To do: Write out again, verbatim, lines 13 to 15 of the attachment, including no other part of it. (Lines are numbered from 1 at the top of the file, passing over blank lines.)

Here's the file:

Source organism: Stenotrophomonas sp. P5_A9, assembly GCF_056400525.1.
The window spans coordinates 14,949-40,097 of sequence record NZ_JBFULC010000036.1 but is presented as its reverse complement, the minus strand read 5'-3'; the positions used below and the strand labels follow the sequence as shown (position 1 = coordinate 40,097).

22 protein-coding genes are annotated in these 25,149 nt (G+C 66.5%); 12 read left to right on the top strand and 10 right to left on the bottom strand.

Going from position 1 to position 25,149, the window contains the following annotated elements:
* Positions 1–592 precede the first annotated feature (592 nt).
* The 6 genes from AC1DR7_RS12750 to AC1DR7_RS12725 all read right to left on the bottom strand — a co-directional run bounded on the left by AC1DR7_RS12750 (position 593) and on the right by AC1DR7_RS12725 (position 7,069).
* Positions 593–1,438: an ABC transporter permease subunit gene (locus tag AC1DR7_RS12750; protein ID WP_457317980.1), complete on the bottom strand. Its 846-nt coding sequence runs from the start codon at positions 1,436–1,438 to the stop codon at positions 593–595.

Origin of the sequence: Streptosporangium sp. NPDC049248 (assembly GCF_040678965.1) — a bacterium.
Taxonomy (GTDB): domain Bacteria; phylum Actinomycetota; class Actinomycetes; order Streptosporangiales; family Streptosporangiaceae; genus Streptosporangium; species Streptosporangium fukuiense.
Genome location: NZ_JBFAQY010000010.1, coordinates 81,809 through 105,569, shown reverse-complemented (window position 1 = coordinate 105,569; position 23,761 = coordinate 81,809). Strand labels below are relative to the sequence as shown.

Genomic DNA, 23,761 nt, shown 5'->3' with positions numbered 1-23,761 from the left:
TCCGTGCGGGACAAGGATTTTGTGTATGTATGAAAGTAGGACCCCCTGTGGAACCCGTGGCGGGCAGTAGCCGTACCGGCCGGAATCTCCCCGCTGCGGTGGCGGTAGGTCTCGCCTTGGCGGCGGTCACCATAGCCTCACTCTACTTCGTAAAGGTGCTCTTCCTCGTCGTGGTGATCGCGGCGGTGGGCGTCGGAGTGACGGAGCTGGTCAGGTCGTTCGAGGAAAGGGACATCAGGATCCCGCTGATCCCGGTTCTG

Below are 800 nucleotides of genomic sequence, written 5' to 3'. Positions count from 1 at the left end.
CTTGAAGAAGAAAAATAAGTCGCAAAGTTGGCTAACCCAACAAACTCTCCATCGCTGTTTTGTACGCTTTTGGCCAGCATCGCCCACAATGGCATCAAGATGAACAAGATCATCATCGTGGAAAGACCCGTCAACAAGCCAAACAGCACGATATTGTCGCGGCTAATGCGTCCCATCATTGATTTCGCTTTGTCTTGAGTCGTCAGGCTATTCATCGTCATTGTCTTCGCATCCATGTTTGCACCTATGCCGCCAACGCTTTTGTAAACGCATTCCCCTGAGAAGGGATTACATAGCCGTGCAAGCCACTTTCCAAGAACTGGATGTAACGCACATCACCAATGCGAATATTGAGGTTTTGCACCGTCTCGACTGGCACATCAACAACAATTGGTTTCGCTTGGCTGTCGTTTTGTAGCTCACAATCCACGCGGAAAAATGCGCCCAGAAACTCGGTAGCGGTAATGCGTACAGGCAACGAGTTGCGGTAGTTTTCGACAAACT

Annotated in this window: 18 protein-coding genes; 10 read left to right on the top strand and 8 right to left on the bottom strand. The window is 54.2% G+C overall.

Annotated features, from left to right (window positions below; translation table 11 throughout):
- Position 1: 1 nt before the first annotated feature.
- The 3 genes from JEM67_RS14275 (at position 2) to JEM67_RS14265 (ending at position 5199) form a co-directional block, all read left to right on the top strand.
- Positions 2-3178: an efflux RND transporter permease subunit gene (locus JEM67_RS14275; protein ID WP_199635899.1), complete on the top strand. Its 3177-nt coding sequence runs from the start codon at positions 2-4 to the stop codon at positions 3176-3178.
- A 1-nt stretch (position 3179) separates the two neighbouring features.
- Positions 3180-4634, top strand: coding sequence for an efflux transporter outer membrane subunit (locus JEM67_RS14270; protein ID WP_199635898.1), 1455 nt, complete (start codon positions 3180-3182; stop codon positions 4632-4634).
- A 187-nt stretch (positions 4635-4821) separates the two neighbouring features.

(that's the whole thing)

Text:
Below are 800 nucleotides of genomic sequence, written 5' to 3'. Positions count from 1 at the left end.
CTTGAAGAAGAAAAATAAGTCGCAAAGTTGGCTAACCCAACAAACTCTCCATCGCTGTTTTGTACGCTTTTGGCCAGCATCGCCCACAATGGCATCAAGATGAACAAGATCATCATCGTGGAAAGACCCGTCAACAAGCCAAACAGCACGATATTGTCGCGGCTAATGCGTCCCATCATTGATTTCGCTTTGTCTTGAGTCGTCAGGCTATTCATCGTCATTGTCTTCGCATCCATGTTTGCACCTATGCCGCCAACGCTTTTGTAAACGCATTCCCCTGAGAAGGGATTACATAGCCGTGCAAGCCACTTTCCAAGAACTGGATGTAACGCACATCACCAATGCGAATATTGAGGTTTTGCACCGTCTCGACTGGCACATCAACAACAATTGGTTTCGCTTGGCTGTCGTTTTGTAGCTCACAATCCACGCGGAAAAATGCGCCCAGAAACTCGGTAGCGGTAATGCGTACAGGCAACGAGTTGCGGTAGTTTTCGACAAACT

Annotated in this window: 18 protein-coding genes; 10 read left to right on the top strand and 8 right to left on the bottom strand. The window is 54.2% G+C overall.